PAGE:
Some areas where you can save money include:
- Eating out, drive-through, and take home meals: this can add up to lots of money that you’re sometimes not really aware you’re spending.
- Entertainment: even things like those cheap movies can add up in a hurry.
- Gasoline and car expenses: can you cut unnecessary trips or carpool?
- Clothing: I know how hard it can be to resist that really great basic item especially when it’s on sale (because we convince ourselves that by we’re really saving money by buying it now).
- Activity expenses: do you have memberships or automatic withdrawals for services you no longer use? A quick perusal of your bank or credit card statement may remind you about some money that’s slipping through your fingers for no good reason.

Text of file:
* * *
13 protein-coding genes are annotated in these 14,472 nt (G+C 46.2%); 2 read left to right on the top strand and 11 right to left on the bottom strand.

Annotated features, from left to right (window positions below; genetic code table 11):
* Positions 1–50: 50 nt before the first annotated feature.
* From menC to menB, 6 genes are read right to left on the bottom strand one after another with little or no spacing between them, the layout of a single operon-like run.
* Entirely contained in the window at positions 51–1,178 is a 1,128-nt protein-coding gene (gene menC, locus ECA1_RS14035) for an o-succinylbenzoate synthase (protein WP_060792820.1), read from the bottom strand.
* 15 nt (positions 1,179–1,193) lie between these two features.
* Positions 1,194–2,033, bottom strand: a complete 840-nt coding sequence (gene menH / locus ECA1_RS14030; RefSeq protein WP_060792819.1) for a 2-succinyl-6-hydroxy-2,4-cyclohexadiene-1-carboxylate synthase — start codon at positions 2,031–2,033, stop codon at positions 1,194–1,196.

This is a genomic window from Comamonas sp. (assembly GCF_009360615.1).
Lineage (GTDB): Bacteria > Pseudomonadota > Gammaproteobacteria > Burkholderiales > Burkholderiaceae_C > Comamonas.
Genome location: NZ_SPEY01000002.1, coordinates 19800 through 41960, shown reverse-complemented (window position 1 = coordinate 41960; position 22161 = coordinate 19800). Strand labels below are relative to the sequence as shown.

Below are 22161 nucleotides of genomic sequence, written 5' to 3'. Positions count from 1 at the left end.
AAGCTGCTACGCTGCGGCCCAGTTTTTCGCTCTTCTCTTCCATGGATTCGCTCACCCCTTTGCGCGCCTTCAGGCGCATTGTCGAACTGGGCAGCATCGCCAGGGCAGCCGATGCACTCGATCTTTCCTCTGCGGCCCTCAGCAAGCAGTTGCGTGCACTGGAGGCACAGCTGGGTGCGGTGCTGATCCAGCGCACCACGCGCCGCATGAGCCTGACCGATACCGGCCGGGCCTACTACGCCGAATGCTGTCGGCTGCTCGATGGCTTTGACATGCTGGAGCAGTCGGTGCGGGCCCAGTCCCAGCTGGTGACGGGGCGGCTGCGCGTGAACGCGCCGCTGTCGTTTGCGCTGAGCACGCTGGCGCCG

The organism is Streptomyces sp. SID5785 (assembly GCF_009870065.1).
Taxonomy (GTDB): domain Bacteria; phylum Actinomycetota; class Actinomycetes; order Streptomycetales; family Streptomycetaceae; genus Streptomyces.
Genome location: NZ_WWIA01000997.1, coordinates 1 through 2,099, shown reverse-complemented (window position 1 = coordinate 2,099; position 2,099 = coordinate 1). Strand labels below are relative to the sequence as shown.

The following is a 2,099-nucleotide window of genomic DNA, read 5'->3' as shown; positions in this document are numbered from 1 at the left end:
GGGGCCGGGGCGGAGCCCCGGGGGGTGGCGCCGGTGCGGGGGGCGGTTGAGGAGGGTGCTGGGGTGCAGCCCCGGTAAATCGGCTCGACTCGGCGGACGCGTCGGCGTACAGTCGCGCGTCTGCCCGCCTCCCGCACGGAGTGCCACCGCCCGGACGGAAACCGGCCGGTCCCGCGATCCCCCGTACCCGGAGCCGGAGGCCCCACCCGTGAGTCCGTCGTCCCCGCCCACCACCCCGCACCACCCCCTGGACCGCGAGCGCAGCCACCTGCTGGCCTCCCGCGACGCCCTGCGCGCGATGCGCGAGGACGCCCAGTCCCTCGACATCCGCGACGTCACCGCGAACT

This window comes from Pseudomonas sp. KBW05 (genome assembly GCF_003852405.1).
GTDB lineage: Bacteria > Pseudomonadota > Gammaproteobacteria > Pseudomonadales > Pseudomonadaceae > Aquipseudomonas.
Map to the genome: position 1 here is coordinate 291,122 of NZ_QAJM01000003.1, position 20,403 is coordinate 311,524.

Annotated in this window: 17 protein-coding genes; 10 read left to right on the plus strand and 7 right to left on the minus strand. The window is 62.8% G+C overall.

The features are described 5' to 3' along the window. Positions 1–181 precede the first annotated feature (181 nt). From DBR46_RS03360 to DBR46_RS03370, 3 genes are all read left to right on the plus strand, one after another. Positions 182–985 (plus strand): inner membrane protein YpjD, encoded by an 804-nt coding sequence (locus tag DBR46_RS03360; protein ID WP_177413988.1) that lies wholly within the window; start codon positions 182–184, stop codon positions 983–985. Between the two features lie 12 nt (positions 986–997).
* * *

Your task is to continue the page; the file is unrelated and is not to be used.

- Personal grooming: Can you save some money by skipping the professional manicure, pedicure, or salon visit and doing your own at home – at least occasionally?
Each of these areas has potential to put money back in your pocket. They do require some sacrifices though because to save money in these areas, we have to give something up.
I know – yuck. Who wants to feel deprived if they don’t have to?
So is there a way to get your budget under control and reduce expenses in order to save money?
The best part is that you really don’t have to feel deprived to do it.
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For us, the budget item we can control the most is our grocery spending. The decisions we make in the grocery store – and before we even get there – can make a huge difference in how much comes out of our bank account.